There was a sharp intake of breath from the assembled commercial bankers, asset managers, officials from the World Bank and civil servants as the Renaissance analysts reeled off their upbeat data, culminating in a projection that Nigeria’s GDP would top $500bn by 2014. Not quite so surrealistic, say the econometricians, who suggest a very rapid expansion over the next decade with the continuation of Nigeria’s growth path of 7% a year since 2003. Their calculations are premised on straight-line projections, and a questionable optimism about the political future and exponential population growth – the latter partly borne out by the UN Population Reference Bureau, which reckons that Nigeria will widen its demographic lead over other African countries.
The UN forecasts that Nigeria’s population will be 282m by 2050, compared with a projected 118m in Egypt and just 55m in South Africa, even allowing for the likely substantial reductions in the current fertility rate in all these countries. Indeed, if Nigeria’s fertility rates stay at current levels, it would have a population of well over 400m by 2050, says the UN.
Population booms can cut both ways. In Nigeria, if such a growing population has access to electric power, information technology and decent standards of education and health, then the bankers’ growth forecasts look less like wishful thinking. That would be a demographic dividend of the type that propelled China’s great leap forward over the past two decades and is now pushing India in the same direction.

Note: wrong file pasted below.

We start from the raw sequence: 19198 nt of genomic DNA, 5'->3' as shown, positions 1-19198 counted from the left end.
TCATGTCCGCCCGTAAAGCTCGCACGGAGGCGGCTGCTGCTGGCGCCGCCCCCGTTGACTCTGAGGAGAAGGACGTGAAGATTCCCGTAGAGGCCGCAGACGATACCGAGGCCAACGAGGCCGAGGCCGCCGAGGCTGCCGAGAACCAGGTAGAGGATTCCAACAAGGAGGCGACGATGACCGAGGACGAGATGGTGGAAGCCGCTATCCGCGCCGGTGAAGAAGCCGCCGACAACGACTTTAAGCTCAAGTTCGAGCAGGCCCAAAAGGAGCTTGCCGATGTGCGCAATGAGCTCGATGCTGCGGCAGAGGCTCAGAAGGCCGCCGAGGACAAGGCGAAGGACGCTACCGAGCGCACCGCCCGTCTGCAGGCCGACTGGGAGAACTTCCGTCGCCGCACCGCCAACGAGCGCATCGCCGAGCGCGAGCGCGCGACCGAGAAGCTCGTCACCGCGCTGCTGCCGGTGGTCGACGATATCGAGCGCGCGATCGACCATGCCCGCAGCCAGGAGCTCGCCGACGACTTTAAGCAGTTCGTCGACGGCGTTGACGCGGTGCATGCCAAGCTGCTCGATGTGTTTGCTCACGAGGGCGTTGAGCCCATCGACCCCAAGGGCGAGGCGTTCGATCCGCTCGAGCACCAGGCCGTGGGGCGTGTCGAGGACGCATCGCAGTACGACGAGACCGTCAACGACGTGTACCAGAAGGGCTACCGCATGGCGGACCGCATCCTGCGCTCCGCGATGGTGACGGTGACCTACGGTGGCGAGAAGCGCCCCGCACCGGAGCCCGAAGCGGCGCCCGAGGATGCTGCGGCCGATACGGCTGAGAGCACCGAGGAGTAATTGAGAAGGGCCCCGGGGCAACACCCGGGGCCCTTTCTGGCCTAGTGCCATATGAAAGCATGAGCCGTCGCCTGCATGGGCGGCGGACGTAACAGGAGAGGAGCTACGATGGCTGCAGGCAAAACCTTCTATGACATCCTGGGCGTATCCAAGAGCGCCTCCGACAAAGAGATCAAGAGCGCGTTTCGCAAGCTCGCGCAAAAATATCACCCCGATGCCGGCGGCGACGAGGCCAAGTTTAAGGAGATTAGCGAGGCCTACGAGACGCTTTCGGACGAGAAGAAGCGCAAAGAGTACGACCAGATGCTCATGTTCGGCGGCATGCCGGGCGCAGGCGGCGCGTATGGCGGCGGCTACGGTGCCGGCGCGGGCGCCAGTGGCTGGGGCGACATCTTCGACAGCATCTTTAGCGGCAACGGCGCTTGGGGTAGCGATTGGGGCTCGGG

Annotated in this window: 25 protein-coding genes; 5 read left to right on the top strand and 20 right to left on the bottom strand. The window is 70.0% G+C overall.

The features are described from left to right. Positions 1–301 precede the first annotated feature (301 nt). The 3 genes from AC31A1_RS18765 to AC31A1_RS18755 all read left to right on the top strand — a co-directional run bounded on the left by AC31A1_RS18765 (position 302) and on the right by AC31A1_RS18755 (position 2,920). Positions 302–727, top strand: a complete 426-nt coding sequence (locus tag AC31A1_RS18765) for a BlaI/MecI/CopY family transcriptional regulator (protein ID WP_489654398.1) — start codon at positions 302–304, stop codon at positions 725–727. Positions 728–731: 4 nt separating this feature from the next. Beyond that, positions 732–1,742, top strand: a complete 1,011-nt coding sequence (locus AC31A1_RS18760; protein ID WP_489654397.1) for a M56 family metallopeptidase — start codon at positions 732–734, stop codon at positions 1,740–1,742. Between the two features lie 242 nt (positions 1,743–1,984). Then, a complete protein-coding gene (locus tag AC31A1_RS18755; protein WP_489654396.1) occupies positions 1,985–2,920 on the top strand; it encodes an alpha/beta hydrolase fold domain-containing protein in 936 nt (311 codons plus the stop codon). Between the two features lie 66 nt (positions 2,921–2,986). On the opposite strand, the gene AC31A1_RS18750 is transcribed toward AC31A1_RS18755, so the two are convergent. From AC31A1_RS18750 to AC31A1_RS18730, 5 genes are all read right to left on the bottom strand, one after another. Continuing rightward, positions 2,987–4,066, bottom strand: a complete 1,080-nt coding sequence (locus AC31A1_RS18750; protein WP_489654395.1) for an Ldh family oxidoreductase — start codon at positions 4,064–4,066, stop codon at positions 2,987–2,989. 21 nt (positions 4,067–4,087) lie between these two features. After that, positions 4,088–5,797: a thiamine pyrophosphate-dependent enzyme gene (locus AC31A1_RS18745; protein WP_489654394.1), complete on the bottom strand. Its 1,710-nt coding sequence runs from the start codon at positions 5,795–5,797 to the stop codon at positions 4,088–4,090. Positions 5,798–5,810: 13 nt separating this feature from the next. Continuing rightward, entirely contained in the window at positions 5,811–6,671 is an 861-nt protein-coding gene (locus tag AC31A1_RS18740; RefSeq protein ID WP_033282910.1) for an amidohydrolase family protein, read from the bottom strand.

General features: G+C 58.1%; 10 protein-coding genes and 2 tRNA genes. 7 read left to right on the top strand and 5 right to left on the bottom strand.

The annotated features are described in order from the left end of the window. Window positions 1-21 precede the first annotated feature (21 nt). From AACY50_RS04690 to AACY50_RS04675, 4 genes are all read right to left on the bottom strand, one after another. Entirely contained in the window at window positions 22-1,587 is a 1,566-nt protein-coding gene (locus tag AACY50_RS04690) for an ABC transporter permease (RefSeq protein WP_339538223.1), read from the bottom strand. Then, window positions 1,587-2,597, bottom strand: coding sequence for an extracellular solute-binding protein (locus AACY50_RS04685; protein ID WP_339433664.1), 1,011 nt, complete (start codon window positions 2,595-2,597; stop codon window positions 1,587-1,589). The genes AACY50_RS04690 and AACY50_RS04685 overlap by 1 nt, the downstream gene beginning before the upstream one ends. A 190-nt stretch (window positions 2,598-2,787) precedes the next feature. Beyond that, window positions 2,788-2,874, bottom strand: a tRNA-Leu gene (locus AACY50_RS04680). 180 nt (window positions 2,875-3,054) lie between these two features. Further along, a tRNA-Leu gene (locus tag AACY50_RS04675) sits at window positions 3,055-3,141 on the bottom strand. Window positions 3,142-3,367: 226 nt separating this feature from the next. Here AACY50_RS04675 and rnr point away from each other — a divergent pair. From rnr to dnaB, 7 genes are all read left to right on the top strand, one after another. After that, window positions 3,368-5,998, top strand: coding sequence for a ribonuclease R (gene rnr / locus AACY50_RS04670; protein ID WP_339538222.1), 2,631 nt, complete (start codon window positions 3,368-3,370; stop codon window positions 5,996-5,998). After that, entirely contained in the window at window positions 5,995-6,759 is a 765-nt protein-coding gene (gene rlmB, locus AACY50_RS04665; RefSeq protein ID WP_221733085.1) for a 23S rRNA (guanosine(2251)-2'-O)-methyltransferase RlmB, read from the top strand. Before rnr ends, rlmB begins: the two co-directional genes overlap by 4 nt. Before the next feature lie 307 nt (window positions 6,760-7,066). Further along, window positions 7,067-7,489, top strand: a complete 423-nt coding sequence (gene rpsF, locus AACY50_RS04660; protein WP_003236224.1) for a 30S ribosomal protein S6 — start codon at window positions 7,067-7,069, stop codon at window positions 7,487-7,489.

But that dividend would require sweeping political change to overcome the local and foreign vested interests and to restructure Nigeria’s economy. Without that, a fast growing population will simply provide more recruits for the squadrons of dispossessed in the Niger Delta and the economically marginalised north, and more challenges to a state already failing dramatically to keep pace with the threefold increase in the number of Nigerians since independence.
The policy changes required are clear both to President Yar’Adua’s government, and its opponents. Battle is now being joined over some of the most important reforms in the Petroleum Industry Bill, which the government is trying to push through the National Assembly in the coming months. It will be an onerous passage, even if some of the provisions are finally approved into law.
?Records worth holding?
In its opulent surroundings in Abuja, Nigeria’s National Assembly holds international records for the volume of legislation it blocks or delays. Assembly members are unimpressed by Rilwanu Lukman’s contention that, with the bill: “Nigeria will move in one step from one of the most opaque petroleum nations in Africa to one of the most open and transparent in the world.” Lukman’s aim is to transform the state-owned Nigerian National Petroleum Corporation (NNPC) into a formidable national oil company with the muscle of Brazil’s Petrobras or Indonesia’s Pertamina. Those opposed are a formidable array, including the foreign oil companies as much as the Niger Delta politicians.
Oil companies are doubtful about Lukman’s ‘increased accountability’ argument and say they will still be asked to pay commissions and backhanders to the political jobbers that surround the oil business. But with Halliburton, Shell and Willbros all embroiled in multi-billion dollar corruption cases in Nigeria, the foreign companies’ own record on accountability looks poor.
Lukman and Yar’Adua insist that stasis is not an option. After oil production plummeted to a reported 1.2m barrels a day in July, as a result of militants’ attacks and mismanagement, the country’s economic engine came close to seizure. Even the most self-seeking politicians realise their prospects for election campaign finance and perhaps of elections at all are under threat if the looming oil crisis is not tackled.